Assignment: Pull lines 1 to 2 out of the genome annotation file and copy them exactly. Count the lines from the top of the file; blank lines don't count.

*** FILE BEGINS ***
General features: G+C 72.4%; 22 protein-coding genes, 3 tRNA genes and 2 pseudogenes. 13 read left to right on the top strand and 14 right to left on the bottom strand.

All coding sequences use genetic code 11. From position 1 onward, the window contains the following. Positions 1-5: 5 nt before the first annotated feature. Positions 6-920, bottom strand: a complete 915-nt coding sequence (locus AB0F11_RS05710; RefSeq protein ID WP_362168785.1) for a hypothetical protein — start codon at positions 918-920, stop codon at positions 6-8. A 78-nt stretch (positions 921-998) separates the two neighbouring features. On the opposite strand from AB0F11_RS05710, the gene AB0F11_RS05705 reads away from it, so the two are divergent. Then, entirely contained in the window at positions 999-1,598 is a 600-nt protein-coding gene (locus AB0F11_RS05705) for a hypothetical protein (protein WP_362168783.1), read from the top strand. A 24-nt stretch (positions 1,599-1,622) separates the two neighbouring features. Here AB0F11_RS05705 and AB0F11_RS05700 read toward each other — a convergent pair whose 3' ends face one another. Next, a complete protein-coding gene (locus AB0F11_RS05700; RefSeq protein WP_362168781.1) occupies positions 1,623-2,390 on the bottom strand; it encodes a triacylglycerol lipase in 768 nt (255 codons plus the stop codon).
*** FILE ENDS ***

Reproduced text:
General features: G+C 72.4%; 22 protein-coding genes, 3 tRNA genes and 2 pseudogenes. 13 read left to right on the top strand and 14 right to left on the bottom strand.

All coding sequences use genetic code 11. From position 1 onward, the window contains the following. Positions 1-5: 5 nt before the first annotated feature. Positions 6-920, bottom strand: a complete 915-nt coding sequence (locus AB0F11_RS05710; RefSeq protein ID WP_362168785.1) for a hypothetical protein — start codon at positions 918-920, stop codon at positions 6-8. A 78-nt stretch (positions 921-998) separates the two neighbouring features. On the opposite strand from AB0F11_RS05710, the gene AB0F11_RS05705 reads away from it, so the two are divergent. Then, entirely contained in the window at positions 999-1,598 is a 600-nt protein-coding gene (locus AB0F11_RS05705) for a hypothetical protein (protein WP_362168783.1), read from the top strand. A 24-nt stretch (positions 1,599-1,622) separates the two neighbouring features. Here AB0F11_RS05705 and AB0F11_RS05700 read toward each other — a convergent pair whose 3' ends face one another. Next, a complete protein-coding gene (locus AB0F11_RS05700; RefSeq protein WP_362168781.1) occupies positions 1,623-2,390 on the bottom strand; it encodes a triacylglycerol lipase in 768 nt (255 codons plus the stop codon).